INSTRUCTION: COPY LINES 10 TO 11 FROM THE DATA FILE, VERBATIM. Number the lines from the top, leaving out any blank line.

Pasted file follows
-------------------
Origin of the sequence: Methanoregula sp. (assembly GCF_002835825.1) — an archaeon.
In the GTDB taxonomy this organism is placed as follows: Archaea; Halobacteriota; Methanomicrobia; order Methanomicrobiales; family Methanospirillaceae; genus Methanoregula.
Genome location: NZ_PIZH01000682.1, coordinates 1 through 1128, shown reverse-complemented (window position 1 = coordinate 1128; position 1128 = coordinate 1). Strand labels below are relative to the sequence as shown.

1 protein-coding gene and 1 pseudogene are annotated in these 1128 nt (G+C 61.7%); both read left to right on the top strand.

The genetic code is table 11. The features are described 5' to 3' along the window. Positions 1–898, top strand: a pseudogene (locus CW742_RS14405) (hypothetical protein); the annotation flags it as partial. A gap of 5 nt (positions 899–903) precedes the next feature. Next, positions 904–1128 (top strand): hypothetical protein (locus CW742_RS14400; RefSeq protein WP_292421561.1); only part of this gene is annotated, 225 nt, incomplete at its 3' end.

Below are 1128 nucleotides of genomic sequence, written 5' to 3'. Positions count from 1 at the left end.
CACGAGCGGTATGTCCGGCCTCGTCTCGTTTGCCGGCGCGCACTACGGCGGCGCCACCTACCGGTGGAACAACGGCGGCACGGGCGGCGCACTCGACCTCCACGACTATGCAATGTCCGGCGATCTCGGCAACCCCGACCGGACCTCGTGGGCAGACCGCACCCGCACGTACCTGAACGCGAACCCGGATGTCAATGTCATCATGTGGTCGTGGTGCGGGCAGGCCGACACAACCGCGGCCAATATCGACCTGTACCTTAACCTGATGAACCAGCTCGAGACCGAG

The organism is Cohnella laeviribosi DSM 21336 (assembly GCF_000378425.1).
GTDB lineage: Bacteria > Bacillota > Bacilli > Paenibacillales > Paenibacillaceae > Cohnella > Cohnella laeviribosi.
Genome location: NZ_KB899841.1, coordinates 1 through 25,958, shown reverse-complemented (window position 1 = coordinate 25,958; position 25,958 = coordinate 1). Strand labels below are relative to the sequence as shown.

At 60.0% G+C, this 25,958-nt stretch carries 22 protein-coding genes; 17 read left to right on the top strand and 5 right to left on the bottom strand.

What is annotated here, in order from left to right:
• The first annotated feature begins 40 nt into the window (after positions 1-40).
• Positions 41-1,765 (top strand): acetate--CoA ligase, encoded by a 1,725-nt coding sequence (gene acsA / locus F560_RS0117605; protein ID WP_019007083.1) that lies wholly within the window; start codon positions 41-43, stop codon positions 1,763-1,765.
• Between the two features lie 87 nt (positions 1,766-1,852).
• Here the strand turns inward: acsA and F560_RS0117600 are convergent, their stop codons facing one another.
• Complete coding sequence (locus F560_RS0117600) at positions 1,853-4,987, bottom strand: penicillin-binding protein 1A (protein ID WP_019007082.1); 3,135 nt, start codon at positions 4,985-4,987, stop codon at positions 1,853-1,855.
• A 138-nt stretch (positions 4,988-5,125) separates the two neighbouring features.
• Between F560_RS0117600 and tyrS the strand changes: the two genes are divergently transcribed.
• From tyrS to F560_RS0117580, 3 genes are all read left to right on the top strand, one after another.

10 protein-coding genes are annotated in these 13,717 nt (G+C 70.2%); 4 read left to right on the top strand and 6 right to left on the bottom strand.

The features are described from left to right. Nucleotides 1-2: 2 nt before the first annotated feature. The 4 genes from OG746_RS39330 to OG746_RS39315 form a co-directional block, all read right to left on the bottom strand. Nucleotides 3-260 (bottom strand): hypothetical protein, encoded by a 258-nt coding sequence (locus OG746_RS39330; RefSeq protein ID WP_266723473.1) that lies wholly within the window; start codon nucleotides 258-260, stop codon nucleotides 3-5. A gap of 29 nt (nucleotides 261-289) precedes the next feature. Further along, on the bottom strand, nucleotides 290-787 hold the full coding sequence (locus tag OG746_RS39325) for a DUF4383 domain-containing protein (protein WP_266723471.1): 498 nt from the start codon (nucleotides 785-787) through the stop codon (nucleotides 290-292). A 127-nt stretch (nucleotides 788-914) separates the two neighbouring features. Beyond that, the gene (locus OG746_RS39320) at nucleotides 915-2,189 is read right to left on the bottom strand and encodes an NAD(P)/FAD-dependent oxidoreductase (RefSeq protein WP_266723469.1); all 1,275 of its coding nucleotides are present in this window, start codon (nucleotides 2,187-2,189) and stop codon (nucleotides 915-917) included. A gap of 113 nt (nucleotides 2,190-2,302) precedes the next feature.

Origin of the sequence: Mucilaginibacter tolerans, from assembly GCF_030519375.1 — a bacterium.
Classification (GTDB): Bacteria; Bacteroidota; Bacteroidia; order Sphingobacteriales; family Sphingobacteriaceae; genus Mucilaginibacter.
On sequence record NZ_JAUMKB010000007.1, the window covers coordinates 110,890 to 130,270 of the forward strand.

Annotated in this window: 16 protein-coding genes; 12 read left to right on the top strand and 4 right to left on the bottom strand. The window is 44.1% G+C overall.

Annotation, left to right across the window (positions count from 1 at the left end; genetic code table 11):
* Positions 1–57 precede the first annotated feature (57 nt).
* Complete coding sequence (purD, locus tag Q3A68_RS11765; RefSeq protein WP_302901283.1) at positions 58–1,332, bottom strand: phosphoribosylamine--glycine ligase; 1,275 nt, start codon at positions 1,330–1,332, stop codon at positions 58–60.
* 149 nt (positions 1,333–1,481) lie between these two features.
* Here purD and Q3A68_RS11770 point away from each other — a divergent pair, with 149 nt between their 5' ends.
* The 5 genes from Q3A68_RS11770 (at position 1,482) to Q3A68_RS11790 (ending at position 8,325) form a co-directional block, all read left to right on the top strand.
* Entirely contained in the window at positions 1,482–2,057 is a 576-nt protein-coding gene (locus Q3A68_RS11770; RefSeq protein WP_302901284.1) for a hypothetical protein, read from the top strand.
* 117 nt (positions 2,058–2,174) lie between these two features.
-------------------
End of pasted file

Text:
Genome location: NZ_KB899841.1, coordinates 1 through 25,958, shown reverse-complemented (window position 1 = coordinate 25,958; position 25,958 = coordinate 1). Strand labels below are relative to the sequence as shown.

At 60.0% G+C, this 25,958-nt stretch carries 22 protein-coding genes; 17 read left to right on the top strand and 5 right to left on the bottom strand.